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Take Care of Those Tires

by Darren Smith, CFII/MEI
from CFIDarren Newsletter, May 11, 2011
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Just came back from vacation and saw quite a few tires with flat spots.  No, I'm not talking about underinflated and underflown aircraft.  I'm talking about flat spots on tires from excessive braking.  I figure I should write about it and share what I've picked up.

Let's start with the easiest topic, taxiing.  Ever fly with a pilot who rides the brakes all through their taxi around the airport?   I have.  Instructors can easily see the skill of their pilots who use a combination of power and brakes to control the aircraft on the ground -- instead of riding the brakes the whole way. You'll save brake pads AND tires if you use power carefully -- capitalizing on inertia and airflow across the rudder.  Turning is much easier when there is airflow across the rudder rather than riding the brake pedal.  Saving your tires (and brakes) means using power for aircraft control during taxi, and using the brakes to keep the aircraft moving no faster than a brisk walk.

Some folks will fly with their feet on the top half of the pedal.  I never understood it.  In flight, the only time your feet should touch/activate the brakes is to stop the rotation of the tires upon lift off.  This is commonly done before stowing the gear on general aviation aircraft.  Here's what happens when you land with your feet on the brakes...the picture to the right depicts a tire that upon landing, the brakes were locked up so long it burned a hole straight through the tire.  Not a good scenario for aircraft control.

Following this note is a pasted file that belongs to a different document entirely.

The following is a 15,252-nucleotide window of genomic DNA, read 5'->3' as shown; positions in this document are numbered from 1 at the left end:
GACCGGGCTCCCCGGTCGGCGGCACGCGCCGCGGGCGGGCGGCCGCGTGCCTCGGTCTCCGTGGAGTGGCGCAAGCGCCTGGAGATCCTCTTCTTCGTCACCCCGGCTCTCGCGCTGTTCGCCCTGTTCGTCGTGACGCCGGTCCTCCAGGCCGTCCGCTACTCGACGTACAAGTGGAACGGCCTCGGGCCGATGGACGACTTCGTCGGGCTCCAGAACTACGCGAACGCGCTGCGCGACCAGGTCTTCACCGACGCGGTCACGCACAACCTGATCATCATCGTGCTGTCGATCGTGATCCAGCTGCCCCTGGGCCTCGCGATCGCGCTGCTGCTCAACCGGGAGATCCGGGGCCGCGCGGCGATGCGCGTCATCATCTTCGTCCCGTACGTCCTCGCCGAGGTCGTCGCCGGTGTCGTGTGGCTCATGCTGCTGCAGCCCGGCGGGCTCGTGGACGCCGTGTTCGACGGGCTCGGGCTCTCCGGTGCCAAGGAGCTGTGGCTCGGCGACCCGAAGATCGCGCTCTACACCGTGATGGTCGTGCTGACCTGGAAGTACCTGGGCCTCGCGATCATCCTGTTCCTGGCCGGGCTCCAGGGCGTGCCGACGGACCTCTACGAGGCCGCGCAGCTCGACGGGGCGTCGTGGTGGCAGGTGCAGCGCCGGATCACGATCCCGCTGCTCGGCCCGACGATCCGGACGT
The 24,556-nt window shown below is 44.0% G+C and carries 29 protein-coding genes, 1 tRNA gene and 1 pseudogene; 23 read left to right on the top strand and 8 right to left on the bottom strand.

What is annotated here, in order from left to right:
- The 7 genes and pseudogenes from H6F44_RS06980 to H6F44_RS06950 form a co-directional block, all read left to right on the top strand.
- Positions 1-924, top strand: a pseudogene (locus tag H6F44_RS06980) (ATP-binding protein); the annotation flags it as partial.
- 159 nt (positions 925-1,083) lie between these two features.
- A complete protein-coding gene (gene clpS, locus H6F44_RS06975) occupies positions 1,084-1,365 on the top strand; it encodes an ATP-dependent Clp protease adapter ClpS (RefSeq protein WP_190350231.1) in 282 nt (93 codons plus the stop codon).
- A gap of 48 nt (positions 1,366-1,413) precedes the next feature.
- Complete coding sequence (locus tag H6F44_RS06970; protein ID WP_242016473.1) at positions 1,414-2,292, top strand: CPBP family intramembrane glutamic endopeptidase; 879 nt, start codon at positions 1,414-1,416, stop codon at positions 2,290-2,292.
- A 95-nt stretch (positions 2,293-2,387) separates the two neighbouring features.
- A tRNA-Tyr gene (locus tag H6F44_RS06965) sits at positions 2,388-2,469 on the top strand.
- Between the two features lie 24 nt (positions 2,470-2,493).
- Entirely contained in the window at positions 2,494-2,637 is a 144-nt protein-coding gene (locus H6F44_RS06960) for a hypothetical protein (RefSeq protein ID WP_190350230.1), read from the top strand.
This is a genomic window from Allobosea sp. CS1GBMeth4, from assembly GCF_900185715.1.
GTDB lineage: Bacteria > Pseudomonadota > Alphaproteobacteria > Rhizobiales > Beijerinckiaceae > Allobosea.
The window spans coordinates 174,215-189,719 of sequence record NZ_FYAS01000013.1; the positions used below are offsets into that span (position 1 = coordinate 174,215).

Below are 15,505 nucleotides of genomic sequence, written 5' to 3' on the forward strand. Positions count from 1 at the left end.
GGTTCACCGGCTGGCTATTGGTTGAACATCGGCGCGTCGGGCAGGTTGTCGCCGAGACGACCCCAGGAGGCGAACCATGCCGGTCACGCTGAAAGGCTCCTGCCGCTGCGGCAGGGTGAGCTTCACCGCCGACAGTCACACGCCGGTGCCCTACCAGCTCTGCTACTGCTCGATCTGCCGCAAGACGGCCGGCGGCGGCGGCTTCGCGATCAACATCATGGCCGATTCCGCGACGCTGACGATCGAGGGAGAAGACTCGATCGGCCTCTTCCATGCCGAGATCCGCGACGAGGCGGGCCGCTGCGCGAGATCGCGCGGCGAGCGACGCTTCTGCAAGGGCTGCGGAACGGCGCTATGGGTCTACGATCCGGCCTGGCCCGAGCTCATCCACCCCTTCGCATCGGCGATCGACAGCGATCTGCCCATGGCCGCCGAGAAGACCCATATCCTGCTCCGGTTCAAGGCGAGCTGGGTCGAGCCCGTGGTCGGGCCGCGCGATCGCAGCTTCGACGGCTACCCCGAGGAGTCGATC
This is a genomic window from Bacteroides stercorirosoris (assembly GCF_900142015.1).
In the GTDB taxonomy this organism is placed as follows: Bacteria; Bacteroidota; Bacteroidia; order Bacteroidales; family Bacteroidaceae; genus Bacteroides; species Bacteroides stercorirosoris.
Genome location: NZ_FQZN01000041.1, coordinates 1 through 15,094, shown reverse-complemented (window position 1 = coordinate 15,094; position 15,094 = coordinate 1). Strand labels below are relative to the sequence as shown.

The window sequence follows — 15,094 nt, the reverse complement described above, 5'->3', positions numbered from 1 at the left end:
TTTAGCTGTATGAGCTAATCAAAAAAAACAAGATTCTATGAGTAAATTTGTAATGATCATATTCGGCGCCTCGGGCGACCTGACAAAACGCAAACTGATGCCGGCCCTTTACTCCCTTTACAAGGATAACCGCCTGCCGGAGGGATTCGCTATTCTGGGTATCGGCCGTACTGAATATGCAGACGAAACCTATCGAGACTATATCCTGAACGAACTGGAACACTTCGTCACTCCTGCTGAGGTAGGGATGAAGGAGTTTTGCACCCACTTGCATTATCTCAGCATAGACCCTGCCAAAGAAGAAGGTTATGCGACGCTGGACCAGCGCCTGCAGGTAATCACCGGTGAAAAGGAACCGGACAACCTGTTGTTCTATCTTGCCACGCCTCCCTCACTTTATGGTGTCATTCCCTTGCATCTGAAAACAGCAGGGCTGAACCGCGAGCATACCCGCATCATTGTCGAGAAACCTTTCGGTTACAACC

Remember that you never need to slam on the brakes unless there is an emergency.  So on the landing roll, use as much runway as you need.  You paid for 100% of it and there are no refunds for using less runway than you need to stop safely.

Sometimes tires can be damaged by poor landing technique, particularly during cross wind conditions.  Remember your crosswind limitations for your aircraft, and remember good crosswind technique.  Low wing into the wind will help keep you safe in terms of aircraft control, but also help prevent side-loading.  If you are going to touch down on one tire, be sure its your upwind tire (the tire on the side the wind is coming from).  Use your smooth piloting skills to bring the other side of the aircraft down, with the aircraft aligned to the direction of travel (i.e. the centerline). 

And finally, for the instructors out there.  You can demonstrate short field technique for your student, get them to proficiency, and then use verbal call-outs to simulate heavy braking.  This will save the tires and brakes, and the aircraft owner (your boss?) will appreciate your efforts.

Please let me know your best braking technique (I'll post it here for all to see unless you say otherwise).  Thanks for reading.

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